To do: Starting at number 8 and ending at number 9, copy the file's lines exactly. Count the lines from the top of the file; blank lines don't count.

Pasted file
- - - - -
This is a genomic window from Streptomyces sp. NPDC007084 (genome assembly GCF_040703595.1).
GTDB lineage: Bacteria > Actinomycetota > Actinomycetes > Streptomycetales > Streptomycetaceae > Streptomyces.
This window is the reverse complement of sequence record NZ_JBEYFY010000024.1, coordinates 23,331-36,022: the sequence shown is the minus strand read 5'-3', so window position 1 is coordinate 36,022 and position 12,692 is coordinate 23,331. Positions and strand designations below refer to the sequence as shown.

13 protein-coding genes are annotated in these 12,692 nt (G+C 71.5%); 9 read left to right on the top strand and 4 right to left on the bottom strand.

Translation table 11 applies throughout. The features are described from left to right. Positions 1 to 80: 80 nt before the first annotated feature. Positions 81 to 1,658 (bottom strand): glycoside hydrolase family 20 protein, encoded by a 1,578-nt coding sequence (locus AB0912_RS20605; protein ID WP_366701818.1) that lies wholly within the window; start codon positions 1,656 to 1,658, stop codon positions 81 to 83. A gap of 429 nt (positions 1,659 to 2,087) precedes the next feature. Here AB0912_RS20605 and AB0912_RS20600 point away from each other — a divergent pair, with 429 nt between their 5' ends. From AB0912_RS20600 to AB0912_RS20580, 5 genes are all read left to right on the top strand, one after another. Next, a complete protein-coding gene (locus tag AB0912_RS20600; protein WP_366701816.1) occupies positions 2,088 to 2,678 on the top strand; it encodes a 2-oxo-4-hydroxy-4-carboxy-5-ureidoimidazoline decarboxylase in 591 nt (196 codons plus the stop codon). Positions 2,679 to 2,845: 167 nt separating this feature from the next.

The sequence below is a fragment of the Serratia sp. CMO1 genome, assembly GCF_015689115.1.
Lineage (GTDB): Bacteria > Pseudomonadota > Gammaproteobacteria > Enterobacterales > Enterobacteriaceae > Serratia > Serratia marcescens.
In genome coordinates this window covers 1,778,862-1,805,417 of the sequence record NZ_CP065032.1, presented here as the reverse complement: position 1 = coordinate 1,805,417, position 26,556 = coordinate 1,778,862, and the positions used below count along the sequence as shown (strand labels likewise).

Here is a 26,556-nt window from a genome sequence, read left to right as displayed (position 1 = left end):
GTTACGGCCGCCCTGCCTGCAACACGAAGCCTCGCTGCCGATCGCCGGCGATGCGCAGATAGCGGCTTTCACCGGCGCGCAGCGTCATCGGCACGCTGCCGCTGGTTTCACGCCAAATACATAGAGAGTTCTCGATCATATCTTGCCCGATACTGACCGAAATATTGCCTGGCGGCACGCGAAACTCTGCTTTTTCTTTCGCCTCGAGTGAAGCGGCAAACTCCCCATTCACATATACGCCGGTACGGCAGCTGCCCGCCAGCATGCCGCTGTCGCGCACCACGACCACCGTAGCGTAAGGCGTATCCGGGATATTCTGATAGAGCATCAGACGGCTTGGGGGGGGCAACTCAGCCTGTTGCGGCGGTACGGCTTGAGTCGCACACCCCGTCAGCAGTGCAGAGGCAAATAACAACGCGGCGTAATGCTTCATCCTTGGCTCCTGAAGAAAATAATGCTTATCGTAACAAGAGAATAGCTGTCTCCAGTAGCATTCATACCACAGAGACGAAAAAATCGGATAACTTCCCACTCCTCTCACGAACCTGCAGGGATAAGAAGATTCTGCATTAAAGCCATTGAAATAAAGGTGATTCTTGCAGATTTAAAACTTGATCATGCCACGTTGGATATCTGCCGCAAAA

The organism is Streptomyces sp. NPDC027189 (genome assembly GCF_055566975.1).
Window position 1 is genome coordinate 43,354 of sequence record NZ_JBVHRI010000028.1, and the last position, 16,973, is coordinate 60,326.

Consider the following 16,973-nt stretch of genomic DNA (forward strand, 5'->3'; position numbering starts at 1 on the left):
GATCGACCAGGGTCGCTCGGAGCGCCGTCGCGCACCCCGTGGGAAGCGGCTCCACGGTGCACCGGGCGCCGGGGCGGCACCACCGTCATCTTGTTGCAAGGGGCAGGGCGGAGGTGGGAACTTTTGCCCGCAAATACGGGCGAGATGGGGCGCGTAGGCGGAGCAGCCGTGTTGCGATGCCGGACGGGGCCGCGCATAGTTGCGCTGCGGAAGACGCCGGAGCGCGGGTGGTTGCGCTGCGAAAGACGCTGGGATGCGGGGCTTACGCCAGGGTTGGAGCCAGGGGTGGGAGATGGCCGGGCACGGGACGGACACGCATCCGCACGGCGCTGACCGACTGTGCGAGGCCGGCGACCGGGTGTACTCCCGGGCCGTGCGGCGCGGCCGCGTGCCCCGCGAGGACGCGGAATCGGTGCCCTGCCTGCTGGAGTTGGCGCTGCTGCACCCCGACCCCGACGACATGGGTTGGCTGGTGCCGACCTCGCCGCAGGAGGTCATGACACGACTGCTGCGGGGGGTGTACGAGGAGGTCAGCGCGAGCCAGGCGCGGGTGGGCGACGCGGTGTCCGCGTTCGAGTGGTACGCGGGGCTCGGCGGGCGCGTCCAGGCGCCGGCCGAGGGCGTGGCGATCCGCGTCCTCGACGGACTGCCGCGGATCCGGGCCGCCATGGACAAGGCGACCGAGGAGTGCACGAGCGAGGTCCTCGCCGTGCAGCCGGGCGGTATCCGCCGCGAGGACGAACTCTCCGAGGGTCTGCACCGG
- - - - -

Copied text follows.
In genome coordinates this window covers 1,778,862-1,805,417 of the sequence record NZ_CP065032.1, presented here as the reverse complement: position 1 = coordinate 1,805,417, position 26,556 = coordinate 1,778,862, and the positions used below count along the sequence as shown (strand labels likewise).

Here is a 26,556-nt window from a genome sequence, read left to right as displayed (position 1 = left end):